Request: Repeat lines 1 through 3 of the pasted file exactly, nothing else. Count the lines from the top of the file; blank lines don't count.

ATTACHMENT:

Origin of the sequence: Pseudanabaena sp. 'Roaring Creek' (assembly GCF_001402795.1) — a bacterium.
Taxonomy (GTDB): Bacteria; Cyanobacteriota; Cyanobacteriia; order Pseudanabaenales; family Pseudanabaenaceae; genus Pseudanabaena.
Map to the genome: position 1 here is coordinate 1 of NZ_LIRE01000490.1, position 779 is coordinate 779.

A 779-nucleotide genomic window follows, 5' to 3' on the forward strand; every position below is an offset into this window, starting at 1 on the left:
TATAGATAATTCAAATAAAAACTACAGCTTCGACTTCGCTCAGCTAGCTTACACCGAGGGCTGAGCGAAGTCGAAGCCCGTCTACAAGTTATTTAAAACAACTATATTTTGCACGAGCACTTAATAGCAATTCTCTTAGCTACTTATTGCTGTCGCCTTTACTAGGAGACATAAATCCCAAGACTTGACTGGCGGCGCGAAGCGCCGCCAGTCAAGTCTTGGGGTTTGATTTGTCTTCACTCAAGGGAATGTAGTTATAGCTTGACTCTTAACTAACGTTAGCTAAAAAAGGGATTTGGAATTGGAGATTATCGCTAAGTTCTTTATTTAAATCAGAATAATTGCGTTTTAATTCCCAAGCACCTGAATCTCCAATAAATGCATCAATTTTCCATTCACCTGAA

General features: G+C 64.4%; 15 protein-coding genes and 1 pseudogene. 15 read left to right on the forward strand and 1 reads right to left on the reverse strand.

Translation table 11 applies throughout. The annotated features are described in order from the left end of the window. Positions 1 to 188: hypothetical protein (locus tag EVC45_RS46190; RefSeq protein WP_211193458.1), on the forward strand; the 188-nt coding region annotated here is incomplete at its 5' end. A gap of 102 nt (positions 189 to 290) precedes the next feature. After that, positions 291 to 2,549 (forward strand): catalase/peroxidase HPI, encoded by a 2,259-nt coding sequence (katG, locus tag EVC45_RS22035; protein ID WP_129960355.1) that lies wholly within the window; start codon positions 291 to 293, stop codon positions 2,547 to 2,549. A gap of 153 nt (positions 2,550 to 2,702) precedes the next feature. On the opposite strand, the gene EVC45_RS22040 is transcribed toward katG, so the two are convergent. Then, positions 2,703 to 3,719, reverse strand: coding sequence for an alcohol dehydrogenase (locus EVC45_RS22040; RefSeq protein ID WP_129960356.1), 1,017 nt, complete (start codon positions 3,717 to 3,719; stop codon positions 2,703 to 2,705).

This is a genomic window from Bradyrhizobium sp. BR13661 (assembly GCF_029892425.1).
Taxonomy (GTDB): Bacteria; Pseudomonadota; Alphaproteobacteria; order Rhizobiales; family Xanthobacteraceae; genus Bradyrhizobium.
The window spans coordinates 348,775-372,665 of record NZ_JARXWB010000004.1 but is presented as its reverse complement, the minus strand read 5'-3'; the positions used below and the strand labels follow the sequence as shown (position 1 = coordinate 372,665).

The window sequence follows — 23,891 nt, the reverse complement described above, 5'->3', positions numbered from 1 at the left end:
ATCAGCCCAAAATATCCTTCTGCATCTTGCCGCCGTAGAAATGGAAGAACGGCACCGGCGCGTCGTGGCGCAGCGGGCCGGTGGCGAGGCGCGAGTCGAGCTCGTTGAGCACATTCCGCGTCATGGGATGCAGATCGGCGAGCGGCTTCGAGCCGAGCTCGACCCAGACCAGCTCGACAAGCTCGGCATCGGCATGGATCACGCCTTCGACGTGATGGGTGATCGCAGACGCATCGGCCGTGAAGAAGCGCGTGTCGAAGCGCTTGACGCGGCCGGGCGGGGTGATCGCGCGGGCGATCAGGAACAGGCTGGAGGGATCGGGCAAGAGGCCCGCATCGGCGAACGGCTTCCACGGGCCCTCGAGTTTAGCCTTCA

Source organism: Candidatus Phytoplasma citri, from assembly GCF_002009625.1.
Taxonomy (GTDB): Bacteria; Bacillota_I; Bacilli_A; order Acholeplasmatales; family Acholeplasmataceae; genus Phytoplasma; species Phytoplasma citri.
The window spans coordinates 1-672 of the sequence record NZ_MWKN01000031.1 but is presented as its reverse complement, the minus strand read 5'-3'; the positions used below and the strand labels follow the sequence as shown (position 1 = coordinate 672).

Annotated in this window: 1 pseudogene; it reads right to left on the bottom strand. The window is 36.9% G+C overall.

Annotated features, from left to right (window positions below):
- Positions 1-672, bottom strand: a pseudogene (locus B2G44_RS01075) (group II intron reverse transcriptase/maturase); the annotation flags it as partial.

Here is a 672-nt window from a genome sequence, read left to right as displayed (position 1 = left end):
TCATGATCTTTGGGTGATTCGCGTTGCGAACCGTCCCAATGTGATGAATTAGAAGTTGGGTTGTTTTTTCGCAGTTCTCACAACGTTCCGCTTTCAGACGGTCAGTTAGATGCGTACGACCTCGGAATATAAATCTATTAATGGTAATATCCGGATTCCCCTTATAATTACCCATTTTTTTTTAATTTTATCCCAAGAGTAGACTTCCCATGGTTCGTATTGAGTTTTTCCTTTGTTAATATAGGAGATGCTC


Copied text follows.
Origin of the sequence: Pseudanabaena sp. 'Roaring Creek' (assembly GCF_001402795.1) — a bacterium.
Taxonomy (GTDB): Bacteria; Cyanobacteriota; Cyanobacteriia; order Pseudanabaenales; family Pseudanabaenaceae; genus Pseudanabaena.
Map to the genome: position 1 here is coordinate 1 of NZ_LIRE01000490.1, position 779 is coordinate 779.